He is fond of saying that it is
“water under the dam,” and she
constantly calls him on it, reminding him
that water goes over the dam.
He smiles when she does this
and reminds her that it isn’t a dam
if water is going over it, and it is mindless
to say its water under the bridge
for that is the essential nature of bridges,
and, he adds, when I say it, you know I’m flying
by the seat of my pants, so why don’t
you just give it a rest for now, okay?
She replies, if that is what you want,
I will gladly do so, just realize that this
is why almost all your verbal analogies
have a tendency to crash and burn.
In this place
there is a fatted,
It is the large
nestling the road
and the District are loosely
It is a small plot
This ground is sacred
not for the blessing
of one who
has taken the tallit
The sanctity of this
from the simple pine
boxes that return
with the body
to the soil.
The stones, mostly simple
with neatly incised
are all blank
to me, worn
smooth by memory
I place my ear
carefully to each, wanting
to hear a voice,
a fractured whisper
that will resonate
in the hollow spaces.
I pass by those
with shared names
for if he or she is here
each must share
they willed me.
at the faces
of passing mourners —
the morning mirror.
I grow tired
of the search, sit
in the paltry shade
of the ricinus plant
knowing we both will
be gone by sundown.
First Appeared in Legal Studies Forum, Vol. 29, No. 1, 2005.
Nothing unexpected happened today.
That, in itself, was entirely unexpected.
On this and certain other days,
you have to expect the unexpected.
When that doesn’t happen you are left
to ponder why what was logically expected
went so unexpectedly wrong.
Nothing unexpected should happen tomorrow.
At least anything unexpected happening
would be a truly unexpected event.
But as our parents always told us,
we should always expect the unexpected.
Or so was their perpetual expectation.
We have police for almost everything
these days, ports and airports, cities, towns
transit authorities and those whose beat
is good taste or lack of it.
Most enforce laws, some merely
regulations, a few making them up as they go.
My phone rang this morning, an 800 number,
And knowing better, I answered it.
It was a bank, one where I have never
had an account, telling me there was a problem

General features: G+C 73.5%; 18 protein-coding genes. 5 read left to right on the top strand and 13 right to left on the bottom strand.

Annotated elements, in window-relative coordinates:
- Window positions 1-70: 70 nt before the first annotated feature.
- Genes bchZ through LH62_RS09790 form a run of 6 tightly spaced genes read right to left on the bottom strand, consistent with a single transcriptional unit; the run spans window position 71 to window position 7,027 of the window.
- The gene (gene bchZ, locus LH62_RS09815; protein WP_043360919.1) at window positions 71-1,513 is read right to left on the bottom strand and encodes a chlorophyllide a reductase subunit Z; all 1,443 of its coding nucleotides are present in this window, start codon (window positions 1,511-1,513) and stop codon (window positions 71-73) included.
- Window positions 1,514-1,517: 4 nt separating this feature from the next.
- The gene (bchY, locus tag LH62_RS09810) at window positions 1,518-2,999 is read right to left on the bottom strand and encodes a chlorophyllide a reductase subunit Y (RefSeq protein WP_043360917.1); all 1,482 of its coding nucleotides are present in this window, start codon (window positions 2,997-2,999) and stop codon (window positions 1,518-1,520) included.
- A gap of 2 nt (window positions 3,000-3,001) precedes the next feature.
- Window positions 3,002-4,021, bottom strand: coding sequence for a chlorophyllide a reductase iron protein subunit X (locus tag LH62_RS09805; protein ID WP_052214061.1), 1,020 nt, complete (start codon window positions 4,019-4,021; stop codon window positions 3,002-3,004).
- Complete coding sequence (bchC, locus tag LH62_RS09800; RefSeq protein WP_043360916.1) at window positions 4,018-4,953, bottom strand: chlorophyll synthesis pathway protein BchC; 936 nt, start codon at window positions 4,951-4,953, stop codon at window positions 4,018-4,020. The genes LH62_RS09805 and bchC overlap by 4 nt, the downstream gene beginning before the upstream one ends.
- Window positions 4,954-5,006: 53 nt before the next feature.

with my ATM card and I needed to call
immediately to reactivate the card.
Unfortunately I didn’t write down the
the call back number, and now
some poor scammer is sitting by his phone
with time on his hands, imagining
the free meals he might have had
doing federal time for wire fraud.
If only there were the telephone police,
but they have all gone to work
for the NSA, recording my callback numbers.
The wisest of men
when asked at what time
it is best to pursue the Way
will answer when a thousand stars
have made their presence known.
The wisest student will say
when cleaning myself
by bathing in the mud.
This will become clear
when the frog
consumes the dragon.
A reflection on Case 38 of Dogen’s Shobogenzo
He always paid passing attention to the coconut palms.
It wasn’t that they were so attractive as to merit attention.
Quite the contrary, they were remarkable ordinary as palms go.
But he knew that if the drivers here didn’t get him,
a ill-timed coconut leaping from a palm
would be pleased to do the job.
And that was just too horrid a way to go.
He could see the obit: “Killed by an angry coconut
whose natural gravitational journey
he had the temerity to interrupt.”
He often comes to me in dreams.
In most he is faceless, but intently present,
speaking in a voice I instantly know,
nothing like mine and totally mine.
On occasion his face appears, blurred,
as if seen through a scrim, back-lit,
vague, an actor in some film I have seen,
but yet not that person, that character.
For a while I saw my own face, but I knew
that was just my wishful mind filling in a gap
which has yet to be filled, knowing
that it likely never will.